Overall shop prices were 1.7% lower in October than the same time last year, almost unchanged from the 1.8% recorded in September, the BRC-Nielsen Shop Price Index shows.
Deflation on non-food items remained unchanged at 2.1% for the second consecutive month, coming in significantly higher than food deflation of 1.2%, a slowing from September's 1.3%.
The figures show a marked divergence between ambient and fresh food deflation, with fresh food prices 2% lower than in October last year while ambient prices were just 0.2% lower.
The report predicts shop price deflation will move closer to zero at the turn of the year and "could even move into inflationary territory" at some point during the first half of next year.
British Retail Consortium chief executive Helen Dickinson said: "While we know that the devaluation of sterling since the Brexit vote is stoking inflationary pressures, the good news for consumers is that retailers have been successful in managing this to date and there is still no impact visible in shop prices.
"However, it is inevitable that imported inflation will begin to make its mark and we would expect to start to see this effect coming through in the first quarter of 2017."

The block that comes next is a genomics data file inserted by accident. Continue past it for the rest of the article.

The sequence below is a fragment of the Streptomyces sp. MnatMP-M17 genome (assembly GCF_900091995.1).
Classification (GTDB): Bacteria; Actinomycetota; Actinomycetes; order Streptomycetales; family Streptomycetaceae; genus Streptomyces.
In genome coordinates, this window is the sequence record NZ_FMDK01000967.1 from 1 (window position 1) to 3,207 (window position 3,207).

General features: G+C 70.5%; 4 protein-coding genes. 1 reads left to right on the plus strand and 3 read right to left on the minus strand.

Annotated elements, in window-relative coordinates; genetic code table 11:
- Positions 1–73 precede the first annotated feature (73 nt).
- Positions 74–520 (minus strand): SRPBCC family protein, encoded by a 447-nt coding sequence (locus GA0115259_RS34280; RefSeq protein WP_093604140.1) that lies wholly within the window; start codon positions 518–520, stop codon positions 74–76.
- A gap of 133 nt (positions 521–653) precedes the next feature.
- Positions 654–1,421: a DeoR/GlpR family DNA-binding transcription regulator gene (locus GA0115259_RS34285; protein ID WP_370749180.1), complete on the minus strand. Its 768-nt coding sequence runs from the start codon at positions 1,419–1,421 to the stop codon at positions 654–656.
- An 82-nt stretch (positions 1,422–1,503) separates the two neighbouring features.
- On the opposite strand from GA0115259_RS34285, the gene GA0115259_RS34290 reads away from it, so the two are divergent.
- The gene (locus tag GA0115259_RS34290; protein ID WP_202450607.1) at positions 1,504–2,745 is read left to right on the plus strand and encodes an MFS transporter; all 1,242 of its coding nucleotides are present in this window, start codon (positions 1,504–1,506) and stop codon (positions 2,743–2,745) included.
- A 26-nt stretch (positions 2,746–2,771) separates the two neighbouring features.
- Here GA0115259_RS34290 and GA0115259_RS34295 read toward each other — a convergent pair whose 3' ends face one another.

Nielsen head of retailer and business insight, Mike Watkins, said: "Supermarkets are keeping prices low and inflationary pressure in the supply chain is not yet being passed on, as competition for the wallet of the shopper continues to be intense.
"Fresh food is a key battle ground for attracting new shoppers and there have been further price cuts in recent months.
"Across the non-food channel it is unseasonably warm weather that is having the biggest impact on sales so retailers are holding prices and making promotions attractive to help encourage visits to store."
Analysts have already warned that there is likely to be a round of price hikes in January as retailers look to pass on higher costs once the festive season is out the way.
Former chief executives of Tesco, Sainsbury's, Asda, Morrisons, Marks & Spencer and B&Q all warned ahead of the EU referendum that a drop in the pound - coupled with supply chain disruption - would cause prices to spike.